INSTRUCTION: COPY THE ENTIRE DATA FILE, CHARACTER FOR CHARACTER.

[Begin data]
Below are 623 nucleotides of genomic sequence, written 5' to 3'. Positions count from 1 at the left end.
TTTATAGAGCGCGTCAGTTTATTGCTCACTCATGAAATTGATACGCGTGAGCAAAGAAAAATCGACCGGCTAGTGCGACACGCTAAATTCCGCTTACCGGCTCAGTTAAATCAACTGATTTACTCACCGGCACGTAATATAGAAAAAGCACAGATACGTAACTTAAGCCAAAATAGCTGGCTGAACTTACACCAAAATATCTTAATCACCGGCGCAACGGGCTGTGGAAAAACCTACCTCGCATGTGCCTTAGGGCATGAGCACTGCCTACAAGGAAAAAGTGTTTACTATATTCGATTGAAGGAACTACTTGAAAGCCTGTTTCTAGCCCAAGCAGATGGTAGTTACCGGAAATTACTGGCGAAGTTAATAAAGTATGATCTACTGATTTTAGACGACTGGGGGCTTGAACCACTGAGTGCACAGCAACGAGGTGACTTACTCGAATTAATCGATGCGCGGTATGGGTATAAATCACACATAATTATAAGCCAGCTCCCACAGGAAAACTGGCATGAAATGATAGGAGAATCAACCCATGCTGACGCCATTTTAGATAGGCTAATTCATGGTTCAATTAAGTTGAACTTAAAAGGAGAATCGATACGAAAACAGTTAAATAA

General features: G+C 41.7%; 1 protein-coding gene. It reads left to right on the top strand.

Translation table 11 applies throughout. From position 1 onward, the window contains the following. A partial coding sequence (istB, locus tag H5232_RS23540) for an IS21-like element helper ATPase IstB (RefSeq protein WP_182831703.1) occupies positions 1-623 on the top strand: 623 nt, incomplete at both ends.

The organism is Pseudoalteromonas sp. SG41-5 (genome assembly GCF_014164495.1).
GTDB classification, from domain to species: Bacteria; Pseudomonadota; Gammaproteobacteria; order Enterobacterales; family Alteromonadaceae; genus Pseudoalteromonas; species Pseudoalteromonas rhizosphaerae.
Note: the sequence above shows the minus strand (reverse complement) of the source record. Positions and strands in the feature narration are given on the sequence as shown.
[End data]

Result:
Below are 623 nucleotides of genomic sequence, written 5' to 3'. Positions count from 1 at the left end.
TTTATAGAGCGCGTCAGTTTATTGCTCACTCATGAAATTGATACGCGTGAGCAAAGAAAAATCGACCGGCTAGTGCGACACGCTAAATTCCGCTTACCGGCTCAGTTAAATCAACTGATTTACTCACCGGCACGTAATATAGAAAAAGCACAGATACGTAACTTAAGCCAAAATAGCTGGCTGAACTTACACCAAAATATCTTAATCACCGGCGCAACGGGCTGTGGAAAAACCTACCTCGCATGTGCCTTAGGGCATGAGCACTGCCTACAAGGAAAAAGTGTTTACTATATTCGATTGAAGGAACTACTTGAAAGCCTGTTTCTAGCCCAAGCAGATGGTAGTTACCGGAAATTACTGGCGAAGTTAATAAAGTATGATCTACTGATTTTAGACGACTGGGGGCTTGAACCACTGAGTGCACAGCAACGAGGTGACTTACTCGAATTAATCGATGCGCGGTATGGGTATAAATCACACATAATTATAAGCCAGCTCCCACAGGAAAACTGGCATGAAATGATAGGAGAATCAACCCATGCTGACGCCATTTTAGATAGGCTAATTCATGGTTCAATTAAGTTGAACTTAAAAGGAGAATCGATACGAAAACAGTTAAATAA

General features: G+C 41.7%; 1 protein-coding gene. It reads left to right on the top strand.

Translation table 11 applies throughout. From position 1 onward, the window contains the following. A partial coding sequence (istB, locus tag H5232_RS23540) for an IS21-like element helper ATPase IstB (RefSeq protein WP_182831703.1) occupies positions 1-623 on the top strand: 623 nt, incomplete at both ends.

The organism is Pseudoalteromonas sp. SG41-5 (genome assembly GCF_014164495.1).
GTDB classification, from domain to species: Bacteria; Pseudomonadota; Gammaproteobacteria; order Enterobacterales; family Alteromonadaceae; genus Pseudoalteromonas; species Pseudoalteromonas rhizosphaerae.
Note: the sequence above shows the minus strand (reverse complement) of the source record. Positions and strands in the feature narration are given on the sequence as shown.